Almonte’s Contributions Still Matter, Indians Getting Most Out Of Miller, Bullpen Shortens Game | Extra Frames

CLEVELAND (92.3 The Fan) – We know, we know. Abraham Almonte isn’t eligible for the playoffs.

It’s become one of the internet’s most tired takes recently, but it couldn’t be any more misguided or unwarranted.

Sure, Almonte’s 80-game suspension earlier this season removes him from any possibility of playing in the postseason for Cleveland in 2016, but the Indians are getting contributions from the switch-hitting outfielder now. Why in the world — with the playoffs anything but a guarantee — would you turn down production that might help you reach October first?

“He can play now,” Indians manager Terry Francona said. “That’s all you can do. There’s no reason to start pouting six weeks ahead of time.”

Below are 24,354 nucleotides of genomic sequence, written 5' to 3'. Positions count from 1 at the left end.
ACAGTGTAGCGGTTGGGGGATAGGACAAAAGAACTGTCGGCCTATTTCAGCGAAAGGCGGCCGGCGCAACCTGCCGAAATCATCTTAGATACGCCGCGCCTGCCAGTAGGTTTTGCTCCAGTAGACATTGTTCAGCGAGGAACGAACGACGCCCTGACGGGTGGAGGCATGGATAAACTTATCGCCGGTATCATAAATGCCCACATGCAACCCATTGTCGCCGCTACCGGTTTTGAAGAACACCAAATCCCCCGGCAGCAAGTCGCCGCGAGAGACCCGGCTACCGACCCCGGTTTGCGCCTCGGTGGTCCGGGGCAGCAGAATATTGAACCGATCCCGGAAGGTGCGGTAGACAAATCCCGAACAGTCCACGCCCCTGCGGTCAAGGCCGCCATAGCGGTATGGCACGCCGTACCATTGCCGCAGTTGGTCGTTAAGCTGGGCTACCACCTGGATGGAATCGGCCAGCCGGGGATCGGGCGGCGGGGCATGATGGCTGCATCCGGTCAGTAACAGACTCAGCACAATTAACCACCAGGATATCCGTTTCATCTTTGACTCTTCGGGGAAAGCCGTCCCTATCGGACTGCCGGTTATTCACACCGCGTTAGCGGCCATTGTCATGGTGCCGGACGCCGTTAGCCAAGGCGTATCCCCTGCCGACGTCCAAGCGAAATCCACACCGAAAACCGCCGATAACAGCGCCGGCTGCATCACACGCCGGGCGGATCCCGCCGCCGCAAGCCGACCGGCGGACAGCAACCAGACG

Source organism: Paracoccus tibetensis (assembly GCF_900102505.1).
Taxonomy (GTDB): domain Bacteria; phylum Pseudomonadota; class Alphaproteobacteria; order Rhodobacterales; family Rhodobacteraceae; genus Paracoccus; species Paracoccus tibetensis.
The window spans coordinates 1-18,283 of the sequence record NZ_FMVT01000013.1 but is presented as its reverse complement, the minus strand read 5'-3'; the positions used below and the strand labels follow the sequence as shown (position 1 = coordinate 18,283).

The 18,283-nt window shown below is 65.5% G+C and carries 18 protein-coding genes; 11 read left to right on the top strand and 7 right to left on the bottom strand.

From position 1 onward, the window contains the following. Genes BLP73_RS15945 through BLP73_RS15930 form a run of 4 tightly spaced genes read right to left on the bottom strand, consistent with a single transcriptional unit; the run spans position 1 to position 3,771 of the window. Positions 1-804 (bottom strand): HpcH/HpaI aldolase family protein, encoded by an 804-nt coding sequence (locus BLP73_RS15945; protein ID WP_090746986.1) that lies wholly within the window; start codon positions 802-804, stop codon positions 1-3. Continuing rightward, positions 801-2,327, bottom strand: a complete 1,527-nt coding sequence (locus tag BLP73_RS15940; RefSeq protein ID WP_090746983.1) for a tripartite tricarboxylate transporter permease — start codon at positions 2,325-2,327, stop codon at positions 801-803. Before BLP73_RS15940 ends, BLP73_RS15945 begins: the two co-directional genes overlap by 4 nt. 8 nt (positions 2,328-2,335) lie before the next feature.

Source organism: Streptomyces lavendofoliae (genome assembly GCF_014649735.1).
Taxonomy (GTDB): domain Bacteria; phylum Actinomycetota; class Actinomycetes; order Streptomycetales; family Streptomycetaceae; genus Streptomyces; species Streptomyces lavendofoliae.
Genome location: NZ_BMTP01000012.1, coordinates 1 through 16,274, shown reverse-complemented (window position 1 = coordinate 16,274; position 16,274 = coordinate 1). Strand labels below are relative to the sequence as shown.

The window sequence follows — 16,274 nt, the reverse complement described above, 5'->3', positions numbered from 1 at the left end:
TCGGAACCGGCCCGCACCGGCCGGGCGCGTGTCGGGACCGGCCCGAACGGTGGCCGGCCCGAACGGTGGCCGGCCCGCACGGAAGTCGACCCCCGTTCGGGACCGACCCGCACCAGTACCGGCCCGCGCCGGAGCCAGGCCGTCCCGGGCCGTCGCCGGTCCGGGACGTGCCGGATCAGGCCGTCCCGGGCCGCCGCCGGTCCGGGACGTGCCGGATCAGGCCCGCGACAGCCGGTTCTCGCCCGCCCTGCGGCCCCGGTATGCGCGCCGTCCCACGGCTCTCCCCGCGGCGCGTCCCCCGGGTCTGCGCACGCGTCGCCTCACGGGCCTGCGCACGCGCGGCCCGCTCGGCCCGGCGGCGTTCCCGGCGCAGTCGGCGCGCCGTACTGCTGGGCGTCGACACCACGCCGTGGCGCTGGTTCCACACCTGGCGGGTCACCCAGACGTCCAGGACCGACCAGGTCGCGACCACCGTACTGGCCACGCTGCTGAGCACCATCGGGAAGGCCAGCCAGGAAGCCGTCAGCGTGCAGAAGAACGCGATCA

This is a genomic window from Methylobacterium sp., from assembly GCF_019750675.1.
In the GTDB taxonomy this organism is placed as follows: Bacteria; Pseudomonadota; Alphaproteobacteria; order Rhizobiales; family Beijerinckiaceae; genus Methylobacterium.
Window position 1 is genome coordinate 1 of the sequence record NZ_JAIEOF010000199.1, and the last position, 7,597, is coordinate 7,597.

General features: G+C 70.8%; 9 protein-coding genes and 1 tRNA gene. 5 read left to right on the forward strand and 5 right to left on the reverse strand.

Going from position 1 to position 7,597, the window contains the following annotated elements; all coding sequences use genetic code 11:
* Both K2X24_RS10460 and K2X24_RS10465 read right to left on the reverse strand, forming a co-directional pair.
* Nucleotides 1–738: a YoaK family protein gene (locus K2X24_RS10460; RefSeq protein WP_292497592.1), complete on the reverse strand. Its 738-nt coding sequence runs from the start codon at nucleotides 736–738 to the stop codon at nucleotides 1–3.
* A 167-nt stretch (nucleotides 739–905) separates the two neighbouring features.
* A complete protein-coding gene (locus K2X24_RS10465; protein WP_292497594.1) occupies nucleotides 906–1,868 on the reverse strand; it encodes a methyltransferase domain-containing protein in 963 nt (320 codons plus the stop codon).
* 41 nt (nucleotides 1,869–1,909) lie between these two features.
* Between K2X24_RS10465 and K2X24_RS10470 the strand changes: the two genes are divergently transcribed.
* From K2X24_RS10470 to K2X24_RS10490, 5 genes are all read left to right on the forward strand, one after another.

Almonte has done quite a few things since returning from his PED suspension. Pouting hasn’t been one of them.

The Tribe outfielder knocked in Sunday’s go-ahead run, driving a sixth-inning RBI single to left-center field to help lift Cleveland to a 5-4 victory over the Los Angeles Angels, completing the four-game sweep and pushing the Indians to 19 games above .500 for the third time this season.

And over the last 17 games, the 27-year-old is hitting .365 (19-for-52). Playoff eligible or not, that production matters for a club in the thick of a pennant race.

“When he first got back here, it didn’t seem like he had the same personality going yet,” Francona said. “He was joining us late and was coming from a little bit of a weird place. But, the last two-three weeks, he’s been a lot more like the Abe we remember from last year. He’s helped us a bunch.”